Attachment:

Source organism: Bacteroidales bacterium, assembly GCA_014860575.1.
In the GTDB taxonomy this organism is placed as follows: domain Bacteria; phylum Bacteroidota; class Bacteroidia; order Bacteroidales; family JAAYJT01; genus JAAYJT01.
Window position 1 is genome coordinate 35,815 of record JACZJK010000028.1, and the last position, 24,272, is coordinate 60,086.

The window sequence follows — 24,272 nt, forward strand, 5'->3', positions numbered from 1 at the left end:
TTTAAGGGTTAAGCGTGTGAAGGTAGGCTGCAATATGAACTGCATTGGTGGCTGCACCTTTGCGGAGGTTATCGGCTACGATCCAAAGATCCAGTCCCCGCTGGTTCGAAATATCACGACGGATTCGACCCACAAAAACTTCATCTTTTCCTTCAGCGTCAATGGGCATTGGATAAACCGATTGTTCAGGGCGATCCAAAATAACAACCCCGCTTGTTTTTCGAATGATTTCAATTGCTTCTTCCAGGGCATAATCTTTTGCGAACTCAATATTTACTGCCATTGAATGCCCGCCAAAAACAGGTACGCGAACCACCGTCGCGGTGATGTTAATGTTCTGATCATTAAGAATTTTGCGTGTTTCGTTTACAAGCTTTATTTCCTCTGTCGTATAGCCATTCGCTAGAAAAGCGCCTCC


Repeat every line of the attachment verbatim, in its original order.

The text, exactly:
Source organism: Bacteroidales bacterium, assembly GCA_014860575.1.
In the GTDB taxonomy this organism is placed as follows: domain Bacteria; phylum Bacteroidota; class Bacteroidia; order Bacteroidales; family JAAYJT01; genus JAAYJT01.
Window position 1 is genome coordinate 35,815 of record JACZJK010000028.1, and the last position, 24,272, is coordinate 60,086.

The window sequence follows — 24,272 nt, forward strand, 5'->3', positions numbered from 1 at the left end:
TTTAAGGGTTAAGCGTGTGAAGGTAGGCTGCAATATGAACTGCATTGGTGGCTGCACCTTTGCGGAGGTTATCGGCTACGATCCAAAGATCCAGTCCCCGCTGGTTCGAAATATCACGACGGATTCGACCCACAAAAACTTCATCTTTTCCTTCAGCGTCAATGGGCATTGGATAAACCGATTGTTCAGGGCGATCCAAAATAACAACCCCGCTTGTTTTTCGAATGATTTCAATTGCTTCTTCCAGGGCATAATCTTTTGCGAACTCAATATTTACTGCCATTGAATGCCCGCCAAAAACAGGTACGCGAACCACCGTCGCGGTGATGTTAATGTTCTGATCATTAAGAATTTTGCGTGTTTCGTTTACAAGCTTTATTTCCTCTGTCGTATAGCCATTCGCTAGAAAAGCGCCTCC